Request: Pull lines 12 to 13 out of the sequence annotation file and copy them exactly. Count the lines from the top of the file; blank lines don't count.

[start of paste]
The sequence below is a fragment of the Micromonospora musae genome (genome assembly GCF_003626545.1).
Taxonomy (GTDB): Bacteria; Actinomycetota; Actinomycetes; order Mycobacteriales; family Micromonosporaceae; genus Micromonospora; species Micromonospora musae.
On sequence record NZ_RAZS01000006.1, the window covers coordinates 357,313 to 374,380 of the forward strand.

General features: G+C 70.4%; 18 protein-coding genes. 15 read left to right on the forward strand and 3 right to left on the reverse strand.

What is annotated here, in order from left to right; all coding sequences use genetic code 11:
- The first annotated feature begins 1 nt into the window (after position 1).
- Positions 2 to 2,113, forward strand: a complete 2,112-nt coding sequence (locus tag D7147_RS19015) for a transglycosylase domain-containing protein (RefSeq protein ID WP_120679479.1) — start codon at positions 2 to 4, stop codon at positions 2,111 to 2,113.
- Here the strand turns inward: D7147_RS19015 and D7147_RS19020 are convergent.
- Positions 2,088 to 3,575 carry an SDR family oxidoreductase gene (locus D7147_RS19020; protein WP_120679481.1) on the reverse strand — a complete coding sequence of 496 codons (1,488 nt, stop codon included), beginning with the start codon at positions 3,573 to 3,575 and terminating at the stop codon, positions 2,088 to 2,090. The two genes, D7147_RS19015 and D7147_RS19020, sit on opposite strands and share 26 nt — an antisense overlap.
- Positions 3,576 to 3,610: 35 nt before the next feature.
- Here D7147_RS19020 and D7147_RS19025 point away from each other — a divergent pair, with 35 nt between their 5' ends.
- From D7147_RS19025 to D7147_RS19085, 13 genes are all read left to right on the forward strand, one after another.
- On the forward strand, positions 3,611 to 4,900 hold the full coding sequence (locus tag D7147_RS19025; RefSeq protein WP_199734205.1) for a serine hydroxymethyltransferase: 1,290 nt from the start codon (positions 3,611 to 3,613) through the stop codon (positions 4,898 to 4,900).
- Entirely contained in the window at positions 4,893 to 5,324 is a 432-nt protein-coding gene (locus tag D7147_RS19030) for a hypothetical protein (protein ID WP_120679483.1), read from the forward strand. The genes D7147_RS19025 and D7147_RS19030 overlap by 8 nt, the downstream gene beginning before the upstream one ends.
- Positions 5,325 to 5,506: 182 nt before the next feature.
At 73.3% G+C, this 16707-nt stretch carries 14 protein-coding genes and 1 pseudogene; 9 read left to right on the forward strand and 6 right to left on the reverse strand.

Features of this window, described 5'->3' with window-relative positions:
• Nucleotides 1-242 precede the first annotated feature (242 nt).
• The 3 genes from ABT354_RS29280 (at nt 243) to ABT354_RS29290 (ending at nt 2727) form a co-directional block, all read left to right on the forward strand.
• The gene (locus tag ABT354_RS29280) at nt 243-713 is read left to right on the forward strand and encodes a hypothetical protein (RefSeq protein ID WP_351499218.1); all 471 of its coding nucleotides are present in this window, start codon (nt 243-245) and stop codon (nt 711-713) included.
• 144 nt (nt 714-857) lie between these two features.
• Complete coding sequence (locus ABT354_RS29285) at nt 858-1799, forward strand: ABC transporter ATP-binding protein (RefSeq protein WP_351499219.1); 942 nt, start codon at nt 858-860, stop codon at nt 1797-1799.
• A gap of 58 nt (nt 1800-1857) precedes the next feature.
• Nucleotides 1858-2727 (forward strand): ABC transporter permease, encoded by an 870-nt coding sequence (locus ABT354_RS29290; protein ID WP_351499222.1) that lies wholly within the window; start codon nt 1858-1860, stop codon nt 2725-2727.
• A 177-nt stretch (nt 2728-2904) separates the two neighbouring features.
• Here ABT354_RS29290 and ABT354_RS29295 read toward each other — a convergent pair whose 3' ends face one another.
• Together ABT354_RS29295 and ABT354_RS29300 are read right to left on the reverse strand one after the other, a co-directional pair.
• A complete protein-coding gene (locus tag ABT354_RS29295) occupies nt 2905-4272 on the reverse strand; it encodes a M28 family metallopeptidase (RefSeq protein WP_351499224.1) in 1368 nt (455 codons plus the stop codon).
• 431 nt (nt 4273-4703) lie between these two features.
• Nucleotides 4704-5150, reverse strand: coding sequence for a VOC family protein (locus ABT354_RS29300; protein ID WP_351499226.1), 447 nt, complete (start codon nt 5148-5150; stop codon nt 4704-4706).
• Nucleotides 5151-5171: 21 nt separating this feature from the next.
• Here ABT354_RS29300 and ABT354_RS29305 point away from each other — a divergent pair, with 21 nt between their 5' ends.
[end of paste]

- From D7147_RS19025 to D7147_RS19085, 13 genes are all read left to right on the forward strand, one after another.
- On the forward strand, positions 3,611 to 4,900 hold the full coding sequence (locus tag D7147_RS19025; RefSeq protein WP_199734205.1) for a serine hydroxymethyltransferase: 1,290 nt from the start codon (positions 3,611 to 3,613) through the stop codon (positions 4,898 to 4,900).